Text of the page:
Boeing appears to have shifted gears on its marketing strategy for the 787, breaking with a strictly closed-door policy and giving reporters and investors unprecedented access to the Dreamliner's final assembly centre in Everett, Washington.
Following on from the Everett event, in June journalists will be able to tour more 787 production facilities in Charleston, South Carolina, and Wichita, Kansas.
This new openness follows Boeing's year-long struggles with supply chain and design issues that caused a 15-month delay for first delivery and a two-year slowdown on the production ramp-up.
Some analysts perceived a long-awaited strategic change in marketing philosophy.
"Boeing lost a lot of credibility, not just because of the delays, but because they failed to communicate," says Richard Aboulafia, vice-president analysis at Teal Group. "Being transparent is in itself a great step, partly because they're putting a lot of their faces and names behind their guidance."
Boeing's latest revised schedule calls for a first flight between October and December and first delivery in the third quarter of 2009. The schedule also requires the first 25 aircraft to delivered by the end of 2009, and a slow production ramp-up to 10 aircraft a month by 2010.
"They're kind of playing double or nothing on the credibility game," Aboulafia says. "If the current schedule works, they gain much of it back. If it goes badly awry, they lose much of what they had left."
Boeing's immediate focus is completing structural and systems work required to enter the flight test phase. Pat Shanahan, 787 vice-president and general manager, has provided a new level of granularity on Boeing's preparations. Minutes before making a presentation to investors on 21 May, he reported receiving an email from his staff informing him that windshield birdstrike testing had been completed earlier that morning. Ten per cent of the programme's structural test remains unfinished, he added.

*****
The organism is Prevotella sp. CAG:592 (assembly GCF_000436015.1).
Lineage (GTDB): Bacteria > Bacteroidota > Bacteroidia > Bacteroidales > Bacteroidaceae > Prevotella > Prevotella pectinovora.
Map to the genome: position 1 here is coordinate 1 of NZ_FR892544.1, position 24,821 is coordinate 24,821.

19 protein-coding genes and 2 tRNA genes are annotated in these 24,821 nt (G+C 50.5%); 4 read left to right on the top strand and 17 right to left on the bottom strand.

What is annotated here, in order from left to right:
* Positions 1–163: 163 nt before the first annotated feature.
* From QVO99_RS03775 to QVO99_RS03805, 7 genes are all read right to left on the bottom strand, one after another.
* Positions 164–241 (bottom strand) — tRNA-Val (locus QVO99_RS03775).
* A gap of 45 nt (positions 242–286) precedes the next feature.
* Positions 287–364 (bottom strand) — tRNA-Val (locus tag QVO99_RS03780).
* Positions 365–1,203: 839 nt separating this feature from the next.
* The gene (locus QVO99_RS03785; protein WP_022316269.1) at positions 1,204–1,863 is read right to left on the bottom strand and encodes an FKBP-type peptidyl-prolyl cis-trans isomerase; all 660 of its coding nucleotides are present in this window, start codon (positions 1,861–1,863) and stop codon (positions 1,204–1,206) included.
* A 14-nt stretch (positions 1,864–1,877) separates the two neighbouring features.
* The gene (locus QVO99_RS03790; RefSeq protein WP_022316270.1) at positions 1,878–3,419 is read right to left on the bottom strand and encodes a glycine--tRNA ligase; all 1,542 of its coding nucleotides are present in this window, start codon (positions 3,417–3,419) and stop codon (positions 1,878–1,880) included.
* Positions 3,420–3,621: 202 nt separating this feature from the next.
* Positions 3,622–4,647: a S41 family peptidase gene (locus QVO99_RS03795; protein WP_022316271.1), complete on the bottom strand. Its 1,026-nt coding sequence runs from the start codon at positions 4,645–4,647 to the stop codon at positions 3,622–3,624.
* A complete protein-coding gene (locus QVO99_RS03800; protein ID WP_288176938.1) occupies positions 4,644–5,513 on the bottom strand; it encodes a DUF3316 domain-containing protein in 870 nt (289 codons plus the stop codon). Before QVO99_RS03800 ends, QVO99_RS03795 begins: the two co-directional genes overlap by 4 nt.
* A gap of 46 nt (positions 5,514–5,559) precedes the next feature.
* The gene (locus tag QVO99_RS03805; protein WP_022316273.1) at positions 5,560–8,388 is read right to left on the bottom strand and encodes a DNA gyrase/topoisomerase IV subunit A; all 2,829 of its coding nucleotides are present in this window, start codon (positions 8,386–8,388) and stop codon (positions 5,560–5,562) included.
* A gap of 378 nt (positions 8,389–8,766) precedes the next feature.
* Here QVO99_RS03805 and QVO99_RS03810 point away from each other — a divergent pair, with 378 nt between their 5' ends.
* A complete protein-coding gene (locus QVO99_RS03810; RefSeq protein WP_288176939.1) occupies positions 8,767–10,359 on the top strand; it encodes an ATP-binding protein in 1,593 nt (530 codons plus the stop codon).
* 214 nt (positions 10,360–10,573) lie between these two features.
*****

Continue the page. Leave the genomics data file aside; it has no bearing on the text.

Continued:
"The results so far really have exceed our expectations. You would expect to find anomalies and that has not been the case."
The 787 systems package is also progressing towards flight-ready status. Shanahan reported two major items that remain undelivered: the Hamilton Sundstrand power supply unit and the Sagem electric brake actuator controller.
Boeing had previously acknowledged that the twinjet has a 1-2% weight problem, and this remains at least partially unresolved, says Shanahan: "Weight is still a little bit over." Boeing is planning to integrate a first batch of weight reduction initiatives in line 7 and "most of that is out in the wings", he says.
A second major batch of incremental improvements is scheduled for line 20, and more will continue to be designed into the aircraft throughout the development cycle.
Source: Flight International